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Laparoscopic Hysterectomy Morcellation Cancer Warnings Added to ‘Black Box’

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In a move almost certain to infuriate some activists and consumer watchdog groups, the FDA has decided not to recall hysterectomy morcellators that may spread cancer, instead allowing the controversial tools used during laparoscopic uterine fibroid surgery to remain on the market with “black box” warning. 

The FDA announced the laparoscopic hysterectomy morcellator warning update (PDF) on November 24, and provided new recommendations regarding the use of device.

Power morcellators are tools that allow a surgeon to remove the uterus or uterine fibroids through a minimally invasive procedure, where the tissue is ground up and extracted through a small incision in the abdomen.

The new warnings come after months of evaluating the devices and the risk that power morcellators may spread cancer cells during a laparoscopic hysterecomy.

For women with unsuspected sarcoma prior to the uterine fibroid surgery, power morcellators can cause the cancerous cells to be spread throughout the body, rapidly advancing the stage of the uterine sarcoma or leiomyosarcoma, shortening life expectancy.

Over the past year, the FDA has faced growing pressure to recall the devices from lawmakers, consumer advocates and families of women diagnosed with advanced stage leiomyosarcoma, endometrial stromal sarcoma or other uterine cancer follow a laparoscopic hysterectomy where morcellation was performed.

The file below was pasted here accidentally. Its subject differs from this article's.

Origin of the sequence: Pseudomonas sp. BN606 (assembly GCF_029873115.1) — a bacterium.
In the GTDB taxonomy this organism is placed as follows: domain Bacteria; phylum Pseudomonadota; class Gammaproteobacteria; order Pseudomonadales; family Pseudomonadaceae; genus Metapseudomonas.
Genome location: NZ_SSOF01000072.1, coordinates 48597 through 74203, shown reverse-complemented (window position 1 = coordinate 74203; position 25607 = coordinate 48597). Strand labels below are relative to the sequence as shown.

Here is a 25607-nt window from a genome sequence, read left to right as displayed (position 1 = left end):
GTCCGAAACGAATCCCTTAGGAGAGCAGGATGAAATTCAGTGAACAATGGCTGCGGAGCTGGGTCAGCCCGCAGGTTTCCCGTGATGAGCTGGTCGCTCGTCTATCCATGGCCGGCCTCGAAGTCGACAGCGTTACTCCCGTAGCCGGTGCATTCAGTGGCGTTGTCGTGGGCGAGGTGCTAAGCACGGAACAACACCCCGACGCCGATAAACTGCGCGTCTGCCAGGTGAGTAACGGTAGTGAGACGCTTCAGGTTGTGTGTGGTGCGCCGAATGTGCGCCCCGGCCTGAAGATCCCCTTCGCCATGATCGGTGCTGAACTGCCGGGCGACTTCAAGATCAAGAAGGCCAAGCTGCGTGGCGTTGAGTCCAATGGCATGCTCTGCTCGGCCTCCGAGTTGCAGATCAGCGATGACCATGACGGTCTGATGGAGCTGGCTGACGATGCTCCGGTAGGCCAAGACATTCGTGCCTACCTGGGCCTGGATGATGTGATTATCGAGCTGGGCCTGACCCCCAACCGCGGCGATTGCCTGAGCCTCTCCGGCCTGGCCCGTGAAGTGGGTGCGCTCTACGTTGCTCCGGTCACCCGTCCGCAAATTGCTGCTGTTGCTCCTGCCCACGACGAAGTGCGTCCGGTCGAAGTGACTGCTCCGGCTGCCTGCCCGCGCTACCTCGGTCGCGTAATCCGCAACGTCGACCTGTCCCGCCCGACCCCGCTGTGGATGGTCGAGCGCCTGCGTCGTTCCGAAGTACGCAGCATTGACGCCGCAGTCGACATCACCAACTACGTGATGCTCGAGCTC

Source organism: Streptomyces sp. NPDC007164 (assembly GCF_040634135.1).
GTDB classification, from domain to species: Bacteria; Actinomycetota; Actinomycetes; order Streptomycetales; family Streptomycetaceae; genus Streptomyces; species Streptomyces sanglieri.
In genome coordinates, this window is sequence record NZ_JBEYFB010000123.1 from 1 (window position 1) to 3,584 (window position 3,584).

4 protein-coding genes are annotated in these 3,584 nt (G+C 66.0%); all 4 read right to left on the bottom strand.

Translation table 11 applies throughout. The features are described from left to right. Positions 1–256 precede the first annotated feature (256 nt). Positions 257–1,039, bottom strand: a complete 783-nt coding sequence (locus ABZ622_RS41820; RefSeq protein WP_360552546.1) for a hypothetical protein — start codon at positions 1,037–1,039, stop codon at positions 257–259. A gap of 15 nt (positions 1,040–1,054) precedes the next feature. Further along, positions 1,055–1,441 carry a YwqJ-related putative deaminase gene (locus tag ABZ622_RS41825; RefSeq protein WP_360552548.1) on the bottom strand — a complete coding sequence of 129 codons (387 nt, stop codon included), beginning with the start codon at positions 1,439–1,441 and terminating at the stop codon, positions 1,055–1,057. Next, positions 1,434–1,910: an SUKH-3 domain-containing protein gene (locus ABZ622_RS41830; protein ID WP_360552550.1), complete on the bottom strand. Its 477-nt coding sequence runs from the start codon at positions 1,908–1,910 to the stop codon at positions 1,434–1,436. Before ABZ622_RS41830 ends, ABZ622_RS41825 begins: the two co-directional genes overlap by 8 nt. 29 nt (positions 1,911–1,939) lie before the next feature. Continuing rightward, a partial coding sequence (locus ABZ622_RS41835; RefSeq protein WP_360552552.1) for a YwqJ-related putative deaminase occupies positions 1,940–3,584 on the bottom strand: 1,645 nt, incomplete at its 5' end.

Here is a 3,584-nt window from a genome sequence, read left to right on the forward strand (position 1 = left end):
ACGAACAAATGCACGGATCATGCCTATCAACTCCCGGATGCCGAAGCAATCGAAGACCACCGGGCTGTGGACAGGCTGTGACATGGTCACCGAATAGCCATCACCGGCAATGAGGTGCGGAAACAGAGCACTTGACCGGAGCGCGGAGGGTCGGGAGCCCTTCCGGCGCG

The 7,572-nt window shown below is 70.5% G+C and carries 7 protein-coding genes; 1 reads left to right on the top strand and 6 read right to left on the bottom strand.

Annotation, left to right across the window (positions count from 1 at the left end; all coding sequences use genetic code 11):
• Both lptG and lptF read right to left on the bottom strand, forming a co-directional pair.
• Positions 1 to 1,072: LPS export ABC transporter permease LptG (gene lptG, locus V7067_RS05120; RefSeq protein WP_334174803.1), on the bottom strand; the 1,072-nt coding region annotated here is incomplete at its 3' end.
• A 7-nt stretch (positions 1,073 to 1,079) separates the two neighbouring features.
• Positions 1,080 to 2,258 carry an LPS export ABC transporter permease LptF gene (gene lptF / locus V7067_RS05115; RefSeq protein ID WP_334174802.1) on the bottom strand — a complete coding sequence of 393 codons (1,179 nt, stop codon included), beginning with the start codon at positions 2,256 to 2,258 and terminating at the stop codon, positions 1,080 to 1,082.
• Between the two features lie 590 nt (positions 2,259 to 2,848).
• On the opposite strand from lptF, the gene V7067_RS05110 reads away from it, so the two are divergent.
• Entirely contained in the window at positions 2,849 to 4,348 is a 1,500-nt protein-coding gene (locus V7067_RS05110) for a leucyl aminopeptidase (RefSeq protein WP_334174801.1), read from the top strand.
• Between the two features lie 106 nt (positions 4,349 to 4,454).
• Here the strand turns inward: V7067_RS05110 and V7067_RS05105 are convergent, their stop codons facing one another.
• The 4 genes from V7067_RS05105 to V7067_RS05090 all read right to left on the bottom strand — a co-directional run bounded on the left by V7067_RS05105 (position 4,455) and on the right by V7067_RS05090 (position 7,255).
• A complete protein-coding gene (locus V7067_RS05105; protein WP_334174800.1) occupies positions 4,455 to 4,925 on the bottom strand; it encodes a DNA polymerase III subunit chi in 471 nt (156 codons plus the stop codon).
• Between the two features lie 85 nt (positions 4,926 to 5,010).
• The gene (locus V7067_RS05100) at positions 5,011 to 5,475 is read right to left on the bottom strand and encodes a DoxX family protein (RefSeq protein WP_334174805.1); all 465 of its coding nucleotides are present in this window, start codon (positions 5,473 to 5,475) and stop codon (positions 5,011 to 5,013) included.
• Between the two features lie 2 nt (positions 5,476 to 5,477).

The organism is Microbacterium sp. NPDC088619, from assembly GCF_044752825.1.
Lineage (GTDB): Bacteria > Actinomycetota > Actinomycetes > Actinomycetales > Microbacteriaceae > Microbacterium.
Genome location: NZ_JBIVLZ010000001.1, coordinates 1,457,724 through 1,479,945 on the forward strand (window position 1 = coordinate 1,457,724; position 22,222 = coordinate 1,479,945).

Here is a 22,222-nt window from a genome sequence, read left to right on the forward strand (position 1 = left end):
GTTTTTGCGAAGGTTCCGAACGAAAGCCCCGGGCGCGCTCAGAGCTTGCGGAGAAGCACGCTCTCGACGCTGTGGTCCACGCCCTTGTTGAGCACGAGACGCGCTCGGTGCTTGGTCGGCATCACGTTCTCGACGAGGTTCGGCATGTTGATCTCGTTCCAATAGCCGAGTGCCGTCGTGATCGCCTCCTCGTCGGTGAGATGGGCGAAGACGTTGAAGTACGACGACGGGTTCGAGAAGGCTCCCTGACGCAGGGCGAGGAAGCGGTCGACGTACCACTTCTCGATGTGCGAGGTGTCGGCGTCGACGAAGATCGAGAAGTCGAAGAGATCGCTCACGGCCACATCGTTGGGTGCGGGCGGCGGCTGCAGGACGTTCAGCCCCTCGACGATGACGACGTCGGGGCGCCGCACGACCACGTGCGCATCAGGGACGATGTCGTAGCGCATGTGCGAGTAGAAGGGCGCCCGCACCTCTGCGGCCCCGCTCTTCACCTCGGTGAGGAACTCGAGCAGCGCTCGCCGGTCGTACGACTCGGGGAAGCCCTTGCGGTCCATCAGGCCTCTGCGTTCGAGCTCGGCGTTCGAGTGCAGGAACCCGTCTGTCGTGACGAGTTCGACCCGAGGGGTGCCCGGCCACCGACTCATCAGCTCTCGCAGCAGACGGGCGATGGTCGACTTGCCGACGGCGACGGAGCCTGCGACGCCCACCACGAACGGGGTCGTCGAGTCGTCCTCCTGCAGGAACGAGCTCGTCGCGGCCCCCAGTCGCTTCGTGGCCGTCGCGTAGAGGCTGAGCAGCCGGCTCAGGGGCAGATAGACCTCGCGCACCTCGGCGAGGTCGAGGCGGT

While acknowledging that there is no current way to avoid the risk of power morcellators spreading undetectable cancer, the FDA has opted to keep the devices available and require manufacturers to provider stronger warnings that will be surrounded by a prominent black box.

Critics have said that such a warning will go unseen by most women undergoing the procedures, and the FDA has asked doctors to explain power morcellator cancer risks to their patients instead.

The FDA notes that it reserves the right to take more stringent action in the future.

“The FDA’s primary concern is the safety and well-being of patients and taking these steps will help the agency’s safety recommendations to be implemented as quickly as possible,” Dr. William Maisel, deputy director for science and chief scientist at the FDA’s Center for Devices and Radiological Health said in a press release. “Updating the device label with a boxed warning and contraindications will provide clinicians and patients with critical information about the risk of spreading cancerous tissue when these procedures are performed.”

The FDA has also issued a guidance on power morcellator label warnings (PDF) and updated its April safety communication.

In addition to the black box warning, the FDA has also contraindicated laparoscopic power morcellators in gynecologic surgeries where the tissue is known or suspected to contain malignancy and in patients who are peri- or post-menopausal or candidates for en bloc tissue removal through the vagina or via a mini-laparotomy incision.